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That's a good question. And the truth of the matter is . . . we (the medical/scientific community and humanity as a whole) . . . don't exactly know.

However, it does have something to do with the fact that men's and women's bodies function differently by virtue of:

(1) genetics - women with two X chromosomes versus men with XY chromosomes, and the X and Y chromosomes do a lot more than just determine gender

(2) hormonal differences - women with estrogen/progesterone cycling every month versus men with testosterone

(3) potential gender-based immunological differences - which would be by virtue of influences of hormonal and genetic differences as described above

That's why medications and diseases are known to act differently in men vs women, and for that matter, in different races. Yet, for a long time historically speaking, medical research assumed that diseases and medications that were not obviously gender-specific would work the same in everyone and they typically used a "70 kg male" as the typical patient for testing purposes. It's been over the last few decades that research has focused more on how the same diseases act differently between gender and race, but there's a long way to go. The next step in future medical research would to discover possible gender/race specific treatments that would work better in a particular group compared to the generic treatment used for everyone.

Hope that answers your question. If you have further questions about this topic or others, feel free to contact me directly (see my profile for details).

Best wishes,
Vik Rajan, M.D.

DISCLAIMER
The health information provided above is FOR EDUCATIONAL PURPOSES ONLY, and DOES NOT CONSTITUTE MEDICAL ADVICE/OPINION, is not meant to diagnose or treat any illness or disease, and is not a substitute for the medical evaluation and advice of your (or your loved one’s) primary care physician or other medical professional. No doctor-patient relationship is established with this interaction. While striving to be factual and exact, no warranties are made with regards to the accuracy of the information provided above. You are always advised to talk with your (or your loved one’s) doctor about any health concerns that you have and about any of the information provided here. Sole reliance on the information provided above is not advised and would be solely at your own risk and liability.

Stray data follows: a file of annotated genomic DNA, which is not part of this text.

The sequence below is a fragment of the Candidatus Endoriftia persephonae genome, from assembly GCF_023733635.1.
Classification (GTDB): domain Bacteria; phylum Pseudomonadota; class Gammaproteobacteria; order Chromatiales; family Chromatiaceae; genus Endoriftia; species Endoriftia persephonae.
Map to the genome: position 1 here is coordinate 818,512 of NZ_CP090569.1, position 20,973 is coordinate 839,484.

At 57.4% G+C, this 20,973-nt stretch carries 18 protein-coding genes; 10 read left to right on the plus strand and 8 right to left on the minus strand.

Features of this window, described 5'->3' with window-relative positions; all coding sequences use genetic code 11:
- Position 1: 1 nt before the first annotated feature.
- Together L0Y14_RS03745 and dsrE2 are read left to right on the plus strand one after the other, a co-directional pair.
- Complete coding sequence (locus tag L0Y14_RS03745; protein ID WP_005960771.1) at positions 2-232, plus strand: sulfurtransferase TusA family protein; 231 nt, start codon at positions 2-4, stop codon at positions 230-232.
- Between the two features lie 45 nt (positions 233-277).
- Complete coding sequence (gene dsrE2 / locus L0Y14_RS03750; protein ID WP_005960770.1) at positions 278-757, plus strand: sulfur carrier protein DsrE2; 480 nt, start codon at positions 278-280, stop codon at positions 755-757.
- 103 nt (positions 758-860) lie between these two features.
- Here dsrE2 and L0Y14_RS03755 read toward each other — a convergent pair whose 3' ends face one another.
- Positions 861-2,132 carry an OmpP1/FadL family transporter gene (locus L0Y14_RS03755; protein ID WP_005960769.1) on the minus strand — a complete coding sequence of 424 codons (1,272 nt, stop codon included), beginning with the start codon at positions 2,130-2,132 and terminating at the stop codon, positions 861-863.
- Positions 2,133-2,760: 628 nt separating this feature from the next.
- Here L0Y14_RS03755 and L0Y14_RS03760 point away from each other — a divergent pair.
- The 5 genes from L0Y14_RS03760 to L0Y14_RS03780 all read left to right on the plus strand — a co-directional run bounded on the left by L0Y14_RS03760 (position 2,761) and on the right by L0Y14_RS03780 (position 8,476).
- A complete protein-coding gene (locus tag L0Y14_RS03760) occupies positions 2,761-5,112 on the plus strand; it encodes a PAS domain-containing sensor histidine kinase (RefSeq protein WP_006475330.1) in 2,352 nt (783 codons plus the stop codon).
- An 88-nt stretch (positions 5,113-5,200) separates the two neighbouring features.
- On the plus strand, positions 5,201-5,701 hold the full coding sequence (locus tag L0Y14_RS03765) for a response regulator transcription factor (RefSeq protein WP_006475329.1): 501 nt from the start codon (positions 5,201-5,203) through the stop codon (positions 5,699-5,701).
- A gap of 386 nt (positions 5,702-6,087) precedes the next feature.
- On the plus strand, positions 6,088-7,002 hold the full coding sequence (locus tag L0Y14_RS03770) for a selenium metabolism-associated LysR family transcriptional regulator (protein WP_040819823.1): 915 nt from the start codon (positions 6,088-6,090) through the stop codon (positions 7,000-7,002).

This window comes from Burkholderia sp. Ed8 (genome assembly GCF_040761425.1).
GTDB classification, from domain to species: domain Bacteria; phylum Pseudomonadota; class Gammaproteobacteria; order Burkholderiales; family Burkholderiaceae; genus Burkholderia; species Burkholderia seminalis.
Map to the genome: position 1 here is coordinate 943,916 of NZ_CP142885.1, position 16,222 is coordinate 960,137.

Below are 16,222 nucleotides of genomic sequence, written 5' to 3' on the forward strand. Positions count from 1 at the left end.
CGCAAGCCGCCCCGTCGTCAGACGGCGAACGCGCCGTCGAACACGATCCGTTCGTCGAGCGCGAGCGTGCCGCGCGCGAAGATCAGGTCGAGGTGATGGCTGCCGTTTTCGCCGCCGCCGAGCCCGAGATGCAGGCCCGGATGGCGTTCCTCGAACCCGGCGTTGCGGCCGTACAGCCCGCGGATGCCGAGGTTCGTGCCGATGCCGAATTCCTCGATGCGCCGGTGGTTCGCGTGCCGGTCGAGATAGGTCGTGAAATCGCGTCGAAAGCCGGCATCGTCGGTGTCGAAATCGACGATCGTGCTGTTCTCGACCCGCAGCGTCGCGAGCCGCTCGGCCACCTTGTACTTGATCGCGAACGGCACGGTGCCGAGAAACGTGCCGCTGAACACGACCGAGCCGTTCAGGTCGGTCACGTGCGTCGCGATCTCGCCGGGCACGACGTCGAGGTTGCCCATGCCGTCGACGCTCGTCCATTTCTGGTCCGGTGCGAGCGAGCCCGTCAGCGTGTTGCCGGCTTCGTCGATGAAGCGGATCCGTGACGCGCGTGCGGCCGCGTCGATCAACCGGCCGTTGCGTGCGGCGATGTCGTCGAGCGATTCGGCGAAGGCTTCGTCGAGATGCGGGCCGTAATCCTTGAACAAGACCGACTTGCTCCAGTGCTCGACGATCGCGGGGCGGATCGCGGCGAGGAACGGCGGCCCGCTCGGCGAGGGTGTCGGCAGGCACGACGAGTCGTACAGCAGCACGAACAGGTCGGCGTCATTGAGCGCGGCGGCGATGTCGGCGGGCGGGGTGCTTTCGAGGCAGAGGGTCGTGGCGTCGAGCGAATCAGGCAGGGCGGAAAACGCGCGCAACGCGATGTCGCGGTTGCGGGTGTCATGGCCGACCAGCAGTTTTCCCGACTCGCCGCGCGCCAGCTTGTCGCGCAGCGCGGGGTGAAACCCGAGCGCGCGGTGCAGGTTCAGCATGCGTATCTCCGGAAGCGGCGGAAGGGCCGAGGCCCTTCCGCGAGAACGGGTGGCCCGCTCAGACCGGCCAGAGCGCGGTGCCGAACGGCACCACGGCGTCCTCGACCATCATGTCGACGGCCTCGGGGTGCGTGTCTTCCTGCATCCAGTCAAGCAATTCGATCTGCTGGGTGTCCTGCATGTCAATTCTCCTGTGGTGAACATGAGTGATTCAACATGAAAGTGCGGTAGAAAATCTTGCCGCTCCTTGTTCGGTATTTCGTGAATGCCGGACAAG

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Thanks for a great answer, Dr. Rajan.
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Hi Dr Rajan, that means the research will make more easy to handle and discover the gender treatments.
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Thank you Dr. Rajan,
As a nurse I've studied this as I only had back pain from bulging discs in 2007. Then my husband had an accident, and I was very stressed, and had another back injury which way to proverbial "straw that broke the camel's back" I had long muscle pain.
Long story short was diagnosed with autoimmune disease from an lab test: ANA titer.
After seeing a rheumatologist in Illinois, who was very thorough, Lupus & Sclerodema were ruled out, and fibromyalgia was ruled in. I did research and women are more prone to it as they are more easily stressed than men, and are generally caretakers. Also nurses are more prone to it b/c of the stress of not enough sleep, swing shifts, back injuries, etc. Diet ( gluten/dairy free) has helped a bit, yet still have long muscle pain every day at age 57.
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Well kitty, very sorry to know that you had been ruled out with so many problems. Don't worry many researches are being made for such autoimmune diseases you will surely gonna find a way to get rid of it.
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